The seriousness of the spy genre has always lent itself to parody, from Casino Royale (1967) and Woody Allen’s What’s Up Tiger Lily, to last year’s Spy. Coupled with this is the suburban fantasy of wanting to be a secret agent, even if the majority of you reading this are more Q than 007. It’s in this natural nexus that director Greg Mottola delivers KEEPING UP WITH THE JONESES, a kind of modern twist on the Joe Dante cult-favourite The ‘Burbs (1989).
Low-level government worker Jeff Gaffney (Zach Galifianakis) and his interior designer wife Karen (Isla Fisher) live a humdrum existence in their perfect cul-de-sac, where Junetoberfest is the highlight of their social calendar. That is until their “perfect” neighbours Tim (Jon Hamm) and Natalie Jones (Gal Gadot) move in across the street. Karen’s suspicions blossom into a full blown caper as the Gaffney’s simple lives are spun into chaos with the revelation that the couple across the street are spies unlike us.
On a scale of Fisher’s ING commercials at the lower end and Mottola’s Superbad at the other, KEEPING UP WITH THE JONESES sits somewhere in the comedic middle. Early in the film, Galifianakis playfully warns a neighbour to “keep it PG,” and the film is obedient in this regard. However, it keeps wanting to brush up against a higher rating, but not actually cross any lines in the process. About the most risqué it gets is one of the Gaffney’s neighbours cautioning her husband that if she finds photos of Gadot’s “ass on his phone, BJ night is cancelled.” Humour ranges from an extended ‘foreign food is weird’ gag (complete with CG snake chunks!) through to groundbreaking commentary about the state of dental care in Britain. At its worst, Galifianakis casually drops a transgender joke that is devoid of context.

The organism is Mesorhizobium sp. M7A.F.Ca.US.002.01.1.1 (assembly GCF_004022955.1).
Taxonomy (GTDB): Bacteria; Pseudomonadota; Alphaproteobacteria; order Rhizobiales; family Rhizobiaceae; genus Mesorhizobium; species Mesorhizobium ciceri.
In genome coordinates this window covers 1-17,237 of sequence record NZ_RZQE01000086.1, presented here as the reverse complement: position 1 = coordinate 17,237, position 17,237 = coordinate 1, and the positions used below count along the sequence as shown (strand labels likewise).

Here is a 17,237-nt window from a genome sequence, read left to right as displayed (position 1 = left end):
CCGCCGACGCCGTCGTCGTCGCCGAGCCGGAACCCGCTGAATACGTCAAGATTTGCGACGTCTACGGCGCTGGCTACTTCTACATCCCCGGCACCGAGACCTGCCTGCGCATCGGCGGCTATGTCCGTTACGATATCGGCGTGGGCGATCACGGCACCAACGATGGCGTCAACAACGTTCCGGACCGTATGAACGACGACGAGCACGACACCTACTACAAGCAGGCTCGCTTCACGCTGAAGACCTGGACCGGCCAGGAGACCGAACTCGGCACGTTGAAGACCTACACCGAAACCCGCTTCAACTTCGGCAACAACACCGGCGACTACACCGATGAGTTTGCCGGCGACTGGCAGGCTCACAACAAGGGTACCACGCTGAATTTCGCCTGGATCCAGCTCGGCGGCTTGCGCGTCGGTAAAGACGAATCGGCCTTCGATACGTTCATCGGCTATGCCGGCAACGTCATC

Unsurprisingly, the most interesting people in the cast are Hamm and Gadot, but not necessarily for the same reasons. Hamm’s comedy chops get trotted out here again, something he has been demonstrating at least since Bridesmaids, even if he is playing a straight man to Galifianakis. Gadot’s tin-eared line delivery does her few favours for the dialogue-based humour, although a gratuitous set-piece featuring Fisher and the statuesque Gadot uncomfortably bonding in lingerie will undoubtedly be a memorable scene, even if it’s for all the wrong reasons. As the film switches gears and becomes more of a straight action piece, the focus picks up, but it’s still a bit of a mess.
Mottola and writer Michael LeSieur cast a wide net in trying to find a hook for their film, but struggle to get beyond the singular joke that lies at the heart of the script. In a year when we’ve already had the similarly themed Bad Neighbours 2 and Central Intelligence tackle the twin genres that KEEPING UP WITH THE JONESES plays with, there is nothing particularly memorable about this outing.